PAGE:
Wednesday, January 16, 2013
When, in the middle of just the second sentence uttered by Petitioner’s counsel, Justice Ginsburg interjected “Let’s back up…,” the parties must have known they were in for a long hour of oral argument before the U.S. Supreme Court yesterday in the takings case of Koontz v. St. John’s River Water Management District.
Two decades ago, in the matters of Nollan and Dolan, the U.S. Supreme Court declared that the government bears the burden of proving that a demand for a permanent public easement that is attached as a condition of a discretionarily-issued development permit (i.e., a permit “exaction”) bears an “essential nexus” to and is in “rough proportionality” with the adverse public impacts associated with the applied-for development to avoid having to pay compensation under the Federal Constitution’s Takings Clause.
In most other takings contexts, the government currently is not subject to such heightened scrutiny; instead, the plaintiff bears the burden of proof in accord with an ad hoc, context-based analysis discussed in the Court’s 1978 decision in Penn Central. As discussed in multiple posts on this blog in the past, Koontz raises two important questions regarding potential expansion of the heightened scrutiny of Nollan and Dolan:
- whether such heightened scrutiny applies to exactions that the government proposes but the landowner refuses, such that the government denies the permit application outright; and
- whether such heightened scrutiny applies to permit conditions beyond those that require public occupation of private lands (such as demands for conservation restrictions or the expenditure of money for mitigating measures).
At oral argument, the first issue almost completely overshadowed the second. According to the unofficial transcript, the Justices—lead by Justices Ginsburg, Sotomayor, Breyer, and, somewhat surprisingly given his pro-property-rights stance in many prior takings cases, Scalia—peppered the landowner’s attorney, Paul Beard of the Pacific Legal Foundation, with questions regarding how his client conceivably could maintain an exaction takings claim when the water district never ultimately exacted anything. Echoing a puzzling assertion made in Petitioner’s reply brief, Mr. Beard’s responses seemed to concede that his client did not have a federal takings claim for which he was entitled to compensation, but that, instead, his client held a state statutory right to payment because the water district proposed an “unconstitutional condition” under Nollan and Dolan.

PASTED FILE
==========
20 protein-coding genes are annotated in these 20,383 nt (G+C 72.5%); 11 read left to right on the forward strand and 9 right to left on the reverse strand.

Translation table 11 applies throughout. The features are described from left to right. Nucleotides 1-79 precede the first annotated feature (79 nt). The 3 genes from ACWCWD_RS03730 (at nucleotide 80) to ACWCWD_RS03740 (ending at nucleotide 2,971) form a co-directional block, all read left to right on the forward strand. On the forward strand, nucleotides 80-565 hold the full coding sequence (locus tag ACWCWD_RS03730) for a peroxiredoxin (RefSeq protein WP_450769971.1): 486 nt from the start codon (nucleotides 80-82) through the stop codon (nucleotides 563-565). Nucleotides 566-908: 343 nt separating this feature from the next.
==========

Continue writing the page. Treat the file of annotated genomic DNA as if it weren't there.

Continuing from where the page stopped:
Chief Justice Roberts and Justice Alito dominated the questioning of the water district’s counsel, Paul Wolfson, and appeared exacerbated by Mr. Wolfson’s argument that the property owner must accept a conditional permit to be able to challenge the condition as violative of Nollan and Dolan.
Several things stood out at yesterday’s argument. I will mention four here.
First, the argument predictably exposed deep disagreement among the Justices regarding the applicability of the Penn Central framework in permitting cases. What is interesting, however, is that, with respect to Penn Central, Justice Breyer’s position might be considered to result in more successful takings claims than that of Justice Scalia. Justice Breyer suggested that the denial of a permit following a landowner’s refusal to accede to a permit condition that is not imposed on “anybody else” and “bears no relation” to the development could amount to a taking under Penn Central. Justice Scalia, however, intimated that such a condition is not relevant to a Penn Central claim, for a Penn Central claim can only succeed if the denial of a permit for some legitimate reason (here, protecting wetlands) results in a near total diminution in the value of the claimant’s property. Regardless of this disagreement, though, both of these Justices expressed skepticism with the Petitioner’s allegation that Nollan and Dolan apply to conditions that are proposed but never issued because the permit is denied.